Planted last year & looks fabulous. Strong, vigorous, upright... plant is as tall as my chain link fence & flowers are taller. Can't wait to see it in a couple more years. : )

Positive sandstreet On Mar 28, 2009, sandstreet from Kinderhook, NY (Zone 5b) wrote:

Positive trioadastra On Jul 20, 2008, trioadastra from Ellsworth, WI (Zone 4a) wrote:

This is my favorite coneflower. It is simple and elegant, sturdy and stately. I have about 5 plants, all started from seed, which was very easy to do. I also moved one this spring, dug 6 inches from the crown all the way around, and relocated the whole clump. Much to my surprise, it is growing back in the same spot from some roots left in the ground! Now that's what I'd call tough. (Think I'll let it stay in that spot...) I will add, though, that mine do not self sow.

Neutral vossner On May 28, 2008, vossner from Richmond, TX (Zone 9a) wrote:

tried to grow from seeds: a bust; bought some by mail, died; buying a 3rd time, locally. This is my last attempt.

Positive kimmy222 On Jul 5, 2007, kimmy222 from Reading, PA wrote:

I love this coneflower. I just planted three of them together last year. Since they were just settling in they didn't put on much of a show. I was having mixed feelings about this cultivar. That has changed. This year they are gorgeous. Tons of bloom even without constant deadheading. The white petal color with an olive-yellow-brown cone compliments the pure green foliage beautifully. I would recommend this cultivar of coneflowers. I find it very easy to care for, it has lots of blooms, and it hasn't shown any signs of disease.

Positive RDT On Aug 23, 2006, RDT from Crossville, TN (Zone 6b) wrote:

I have a horticulturist friend who agrees with me that this has never reseeded itself in our area. It does grow larger and can be separated by dividing the roots. Great plant.

Positive bigcityal On Dec 10, 2005, bigcityal from Menasha, WI (Zone 5a) wrote:

Nice white drooping flower. Does note spread or reseed that fast in my zone.

Neutral saya On Feb 28, 2005, saya from Heerlen
Netherlands (Zone 8b) wrote:

This purpurea has disappointed me a little. The flowers are somewhat small and touched by a bug, fungus ....?
I 've seen pics of these however on this thread that showed a bit of what I'm complaining about.
I've given it another spot in my garden now, maybe it 'll do better.

Negative CBernard On Oct 22, 2004, CBernard from Perris, CA (Zone 9a) wrote:

Has anyone in So California had success with this plant? I just planted one from out of state and I am eager to see if it does well!! 7/23/2005 Actually the White Swan Coneflower is blooming beautifully. I didn't really expect it to bloom this summer because I just planted them last fall but they did. They are also nice to look at. Chuck

6/4/2006 I have bought a total of four of these plants. I have planted them in different places in my backyard. However I can't get any of the plants to last longer than one year. They are very good at attracting butterflies but they are annuals in my backyard.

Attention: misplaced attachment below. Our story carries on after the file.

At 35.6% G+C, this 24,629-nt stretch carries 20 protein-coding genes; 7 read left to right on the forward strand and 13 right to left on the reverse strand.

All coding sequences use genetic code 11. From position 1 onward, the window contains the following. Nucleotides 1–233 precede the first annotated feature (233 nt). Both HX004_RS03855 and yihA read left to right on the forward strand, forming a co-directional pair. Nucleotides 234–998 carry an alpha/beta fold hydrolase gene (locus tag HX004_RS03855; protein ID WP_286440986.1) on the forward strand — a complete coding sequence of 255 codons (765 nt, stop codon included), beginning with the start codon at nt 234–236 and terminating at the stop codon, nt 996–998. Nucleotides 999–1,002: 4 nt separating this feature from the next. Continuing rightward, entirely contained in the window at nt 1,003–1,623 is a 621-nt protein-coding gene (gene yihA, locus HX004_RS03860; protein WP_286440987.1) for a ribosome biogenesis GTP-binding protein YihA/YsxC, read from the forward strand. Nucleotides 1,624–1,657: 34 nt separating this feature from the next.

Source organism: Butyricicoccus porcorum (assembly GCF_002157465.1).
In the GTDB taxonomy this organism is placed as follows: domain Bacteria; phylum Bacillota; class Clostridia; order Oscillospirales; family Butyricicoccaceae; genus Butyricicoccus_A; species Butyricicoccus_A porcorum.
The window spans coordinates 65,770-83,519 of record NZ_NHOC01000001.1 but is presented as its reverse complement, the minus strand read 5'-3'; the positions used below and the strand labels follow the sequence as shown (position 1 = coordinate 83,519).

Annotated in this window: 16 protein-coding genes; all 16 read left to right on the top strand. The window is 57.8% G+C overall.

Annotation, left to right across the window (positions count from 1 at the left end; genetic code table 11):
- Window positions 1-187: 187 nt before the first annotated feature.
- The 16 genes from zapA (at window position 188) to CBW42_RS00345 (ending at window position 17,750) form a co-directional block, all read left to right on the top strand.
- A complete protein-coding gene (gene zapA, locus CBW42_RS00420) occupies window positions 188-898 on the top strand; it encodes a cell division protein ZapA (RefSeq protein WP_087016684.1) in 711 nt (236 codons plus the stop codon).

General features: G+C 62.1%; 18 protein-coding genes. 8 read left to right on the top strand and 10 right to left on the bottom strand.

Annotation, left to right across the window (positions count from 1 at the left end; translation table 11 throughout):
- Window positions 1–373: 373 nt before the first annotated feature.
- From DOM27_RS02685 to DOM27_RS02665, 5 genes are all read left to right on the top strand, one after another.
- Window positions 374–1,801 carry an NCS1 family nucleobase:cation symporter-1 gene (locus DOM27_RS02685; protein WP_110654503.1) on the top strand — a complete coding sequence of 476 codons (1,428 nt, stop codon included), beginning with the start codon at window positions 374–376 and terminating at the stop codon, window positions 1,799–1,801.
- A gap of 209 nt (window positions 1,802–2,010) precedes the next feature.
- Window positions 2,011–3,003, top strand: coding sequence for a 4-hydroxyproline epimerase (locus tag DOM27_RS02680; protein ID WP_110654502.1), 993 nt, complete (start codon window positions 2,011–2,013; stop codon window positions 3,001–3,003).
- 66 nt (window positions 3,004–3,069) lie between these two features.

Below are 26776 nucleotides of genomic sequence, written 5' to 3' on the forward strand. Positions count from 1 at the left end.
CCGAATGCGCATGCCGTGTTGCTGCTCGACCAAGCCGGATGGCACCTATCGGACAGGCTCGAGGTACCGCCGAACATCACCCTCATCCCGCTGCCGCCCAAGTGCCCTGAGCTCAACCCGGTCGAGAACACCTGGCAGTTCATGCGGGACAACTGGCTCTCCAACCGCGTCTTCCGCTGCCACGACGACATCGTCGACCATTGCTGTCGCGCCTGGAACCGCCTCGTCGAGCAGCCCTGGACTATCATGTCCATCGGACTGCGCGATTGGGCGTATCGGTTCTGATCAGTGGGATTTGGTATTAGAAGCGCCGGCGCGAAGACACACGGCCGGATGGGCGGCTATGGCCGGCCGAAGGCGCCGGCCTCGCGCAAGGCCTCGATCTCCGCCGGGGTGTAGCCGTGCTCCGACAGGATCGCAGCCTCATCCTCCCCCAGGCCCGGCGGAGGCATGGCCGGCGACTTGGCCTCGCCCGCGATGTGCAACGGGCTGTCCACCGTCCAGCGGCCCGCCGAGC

Chuck

Positive ncgardenaddict On Aug 1, 2004, ncgardenaddict from Kannapolis, NC (Zone 7b) wrote:

Upright, drought tolerant, and beautiful! Southern heat and humidity does not bother it a bit and the blooms last a long time on the plant or in a vase. This may be one of my favorite coneflowers.

Positive nipajo On Jun 2, 2004, nipajo from Dallas, TX (Zone 8b) wrote:

Like the purple coneflower, the white coneflower spreads rapidly. This year for some reason they have taken off. The blooms last a good long time and keep reblooming until frost. I live in the 7-8 zones, in Dallas Tx.. We must have had a mild winter because they are slowly moving out from the back to the front.

Positive kooger On May 24, 2004, kooger from Oostburg, WI (Zone 5b) wrote:

This one did not get as tall, only about 16"-18", as the purple types. Also did not multiply as fast, but had a larger flower.

Neutral Sis On Aug 11, 2001, Sis wrote:

White Swan is fragrant with snow-white blooms.

Drought tolerant and cones are chosen for dried arrangements'

Blooms the first year from sowing.

Regional...

This plant has been said to grow in the following regions:

,
Auburn, Alabama
Enterprise, Alabama
Gaylesville, Alabama
El Mirage, Arizona
Clayton, California
Eureka, California
Lompoc, California
Menifee, California
Perris, California
San Leandro, California
Aurora, Colorado
New Castle, Delaware
Deland, Florida
Orlando, Florida
Osprey, Florida
Sarasota, Florida
Cordele, Georgia
Hawkinsville, Georgia
Newnan, Georgia
Chicago, Illinois
Downers Grove, Illinois
Edwardsville, Illinois
Itasca, Illinois
Lake In The Hills, Illinois
Machesney Park, Illinois
Mount Prospect, Illinois
Rockford, Illinois
Spring Grove, Illinois
Greenwood, Indiana
Lebanon, Indiana
Des Moines, Iowa
Inwood, Iowa
Iowa City, Iowa
Derby, Kansas
Barbourville, Kentucky
Hebron, Kentucky
Salvisa, Kentucky
Plain Dealing, Louisiana
Kennebunkport, Maine
Hagerstown, Maryland
Silver Spring, Maryland
Halifax, Massachusetts
Haydenville, Massachusetts
Swansea, Massachusetts
Dearborn Heights, Michigan
Lakeview, Michigan
Owosso, Michigan
Pinconning, Michigan
Royal Oak, Michigan
Minneapolis, Minnesota
Saint Cloud, Minnesota
Florence, Mississippi
Pontotoc, Mississippi
Silex, Missouri
Lincoln, Nebraska
Long Branch, New Jersey
Albuquerque, New Mexico
Roswell, New Mexico
Clifton Park, New York
East Amherst, New York
Elba, New York
Concord, North Carolina
Kannapolis, North Carolina
Raleigh, North Carolina
Red Oak, North Carolina
Summerfield, North Carolina
Coshocton, Ohio
Dayton, Ohio
Warren, Ohio
Xenia, Ohio
Enid, Oklahoma
Bend, Oregon
Chiloquin, Oregon
Dallas, Oregon
Portland, Oregon (2 reports)
Walterville, Oregon
Beaver Falls, Pennsylvania
Brookhaven, Pennsylvania
Coopersburg, Pennsylvania
Drexel Hill, Pennsylvania
Hummelstown, Pennsylvania
Lewisburg, Pennsylvania
Norristown, Pennsylvania
Pittsburgh, Pennsylvania
Reading, Pennsylvania
West Chester, Pennsylvania
Wilkes Barre, Pennsylvania
Leesville, South Carolina
North Augusta, South Carolina
Knoxville, Tennessee
Summertown, Tennessee
Austin, Texas
Bulverde, Texas
Coppell, Texas
Fort Worth, Texas
Houston, Texas
Little Elm, Texas
Los Fresnos, Texas
Princeton, Texas
Wells, Texas
Salt Lake City, Utah
Leesburg, Virginia
Mc Lean, Virginia
Springfield, Virginia
Concrete, Washington
Kalama, Washington
Spokane, Washington
Ellsworth, Wisconsin
Madison, Wisconsin
Menasha, Wisconsin
Milwaukee, Wisconsin
Tripoli, Wisconsin
Watertown, Wisconsin